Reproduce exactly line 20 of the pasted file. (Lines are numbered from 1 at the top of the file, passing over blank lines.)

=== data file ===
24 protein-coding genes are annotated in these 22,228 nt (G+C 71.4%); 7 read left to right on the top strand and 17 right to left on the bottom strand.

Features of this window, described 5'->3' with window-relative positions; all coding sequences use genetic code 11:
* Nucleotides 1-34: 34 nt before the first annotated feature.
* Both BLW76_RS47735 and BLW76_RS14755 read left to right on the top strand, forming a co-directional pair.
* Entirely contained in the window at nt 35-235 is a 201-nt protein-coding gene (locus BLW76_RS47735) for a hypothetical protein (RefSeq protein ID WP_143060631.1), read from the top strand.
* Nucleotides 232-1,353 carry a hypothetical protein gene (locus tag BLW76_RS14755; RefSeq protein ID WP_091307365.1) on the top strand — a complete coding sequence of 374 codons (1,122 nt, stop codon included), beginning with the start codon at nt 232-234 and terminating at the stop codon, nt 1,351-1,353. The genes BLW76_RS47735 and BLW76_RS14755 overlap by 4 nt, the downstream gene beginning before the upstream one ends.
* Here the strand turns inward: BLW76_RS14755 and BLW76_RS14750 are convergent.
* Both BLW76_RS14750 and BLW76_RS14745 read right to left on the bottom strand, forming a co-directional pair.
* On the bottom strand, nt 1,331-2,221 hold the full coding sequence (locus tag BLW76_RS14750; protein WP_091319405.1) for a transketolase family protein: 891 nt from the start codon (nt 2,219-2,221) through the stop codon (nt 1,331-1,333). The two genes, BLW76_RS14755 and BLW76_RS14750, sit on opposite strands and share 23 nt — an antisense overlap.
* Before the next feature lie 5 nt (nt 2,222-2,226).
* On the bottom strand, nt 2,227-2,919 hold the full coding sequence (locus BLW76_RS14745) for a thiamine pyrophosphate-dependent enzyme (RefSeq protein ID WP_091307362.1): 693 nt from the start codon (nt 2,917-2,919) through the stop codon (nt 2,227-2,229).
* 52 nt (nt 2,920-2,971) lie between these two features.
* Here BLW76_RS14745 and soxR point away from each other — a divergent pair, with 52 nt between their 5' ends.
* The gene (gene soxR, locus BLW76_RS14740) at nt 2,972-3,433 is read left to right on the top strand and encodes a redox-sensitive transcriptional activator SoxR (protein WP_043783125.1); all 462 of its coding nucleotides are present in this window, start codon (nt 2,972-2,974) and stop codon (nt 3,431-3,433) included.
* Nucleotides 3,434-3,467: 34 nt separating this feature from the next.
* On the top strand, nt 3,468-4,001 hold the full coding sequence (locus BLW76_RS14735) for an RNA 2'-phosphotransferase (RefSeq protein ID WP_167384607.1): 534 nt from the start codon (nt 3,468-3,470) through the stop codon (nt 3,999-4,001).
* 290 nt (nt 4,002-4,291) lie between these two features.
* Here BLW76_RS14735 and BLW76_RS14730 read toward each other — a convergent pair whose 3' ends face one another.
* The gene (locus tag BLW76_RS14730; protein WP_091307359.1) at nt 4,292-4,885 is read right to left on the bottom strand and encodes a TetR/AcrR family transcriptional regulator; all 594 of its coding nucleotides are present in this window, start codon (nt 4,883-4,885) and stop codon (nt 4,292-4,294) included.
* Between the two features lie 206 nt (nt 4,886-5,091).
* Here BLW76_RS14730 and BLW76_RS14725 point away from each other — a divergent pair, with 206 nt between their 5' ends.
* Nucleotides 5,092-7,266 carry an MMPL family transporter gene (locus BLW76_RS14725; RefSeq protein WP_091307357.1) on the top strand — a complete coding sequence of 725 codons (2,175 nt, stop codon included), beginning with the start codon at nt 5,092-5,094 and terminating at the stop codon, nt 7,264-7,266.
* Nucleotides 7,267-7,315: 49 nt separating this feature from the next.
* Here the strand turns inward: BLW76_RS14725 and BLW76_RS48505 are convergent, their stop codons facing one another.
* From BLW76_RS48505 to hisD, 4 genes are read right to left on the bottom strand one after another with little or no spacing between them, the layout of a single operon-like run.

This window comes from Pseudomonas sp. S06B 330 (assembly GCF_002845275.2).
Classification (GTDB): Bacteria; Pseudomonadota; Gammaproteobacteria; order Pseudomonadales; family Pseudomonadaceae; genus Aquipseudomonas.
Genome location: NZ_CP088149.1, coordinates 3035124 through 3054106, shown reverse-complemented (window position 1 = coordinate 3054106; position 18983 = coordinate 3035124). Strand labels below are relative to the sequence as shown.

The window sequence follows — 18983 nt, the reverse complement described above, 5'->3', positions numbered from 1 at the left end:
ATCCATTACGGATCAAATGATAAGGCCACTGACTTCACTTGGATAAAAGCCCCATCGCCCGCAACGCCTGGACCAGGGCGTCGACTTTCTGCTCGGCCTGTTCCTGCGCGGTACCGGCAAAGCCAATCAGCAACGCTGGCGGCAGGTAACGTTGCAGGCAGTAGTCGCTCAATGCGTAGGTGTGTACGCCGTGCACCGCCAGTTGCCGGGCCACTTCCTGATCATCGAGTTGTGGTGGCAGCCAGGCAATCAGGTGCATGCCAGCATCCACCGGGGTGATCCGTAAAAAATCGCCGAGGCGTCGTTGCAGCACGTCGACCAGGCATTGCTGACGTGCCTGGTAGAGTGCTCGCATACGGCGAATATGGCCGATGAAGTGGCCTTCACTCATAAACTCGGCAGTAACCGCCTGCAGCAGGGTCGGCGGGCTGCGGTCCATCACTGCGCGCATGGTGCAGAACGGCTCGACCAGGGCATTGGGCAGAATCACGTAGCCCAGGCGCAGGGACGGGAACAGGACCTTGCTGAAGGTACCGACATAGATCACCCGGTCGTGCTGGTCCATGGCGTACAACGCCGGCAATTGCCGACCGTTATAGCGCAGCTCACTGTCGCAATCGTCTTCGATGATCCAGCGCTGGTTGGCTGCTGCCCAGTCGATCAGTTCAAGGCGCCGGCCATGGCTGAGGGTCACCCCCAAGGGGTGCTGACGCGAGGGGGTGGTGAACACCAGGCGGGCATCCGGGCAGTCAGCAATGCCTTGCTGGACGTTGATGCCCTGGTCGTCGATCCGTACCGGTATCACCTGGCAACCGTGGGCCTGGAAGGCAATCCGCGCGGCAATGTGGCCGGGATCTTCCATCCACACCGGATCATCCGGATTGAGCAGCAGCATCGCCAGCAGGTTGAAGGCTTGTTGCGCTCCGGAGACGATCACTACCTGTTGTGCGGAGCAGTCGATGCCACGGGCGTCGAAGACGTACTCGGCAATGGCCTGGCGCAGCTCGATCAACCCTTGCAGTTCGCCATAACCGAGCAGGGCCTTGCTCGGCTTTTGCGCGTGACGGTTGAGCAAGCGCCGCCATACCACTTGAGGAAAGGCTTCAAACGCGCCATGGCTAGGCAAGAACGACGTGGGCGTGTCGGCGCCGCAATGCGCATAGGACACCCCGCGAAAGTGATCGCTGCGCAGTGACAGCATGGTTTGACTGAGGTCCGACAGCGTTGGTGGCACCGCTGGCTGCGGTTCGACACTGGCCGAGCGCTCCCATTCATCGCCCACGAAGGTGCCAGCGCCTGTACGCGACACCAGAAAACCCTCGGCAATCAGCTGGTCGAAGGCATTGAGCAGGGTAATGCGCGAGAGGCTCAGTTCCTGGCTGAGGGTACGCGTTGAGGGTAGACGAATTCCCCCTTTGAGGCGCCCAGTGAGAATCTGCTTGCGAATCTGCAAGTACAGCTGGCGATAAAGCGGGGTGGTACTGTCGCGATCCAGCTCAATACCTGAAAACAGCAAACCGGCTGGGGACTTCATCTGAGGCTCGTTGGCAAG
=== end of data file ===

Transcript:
* Between the two features lie 206 nt (nt 4,886-5,091).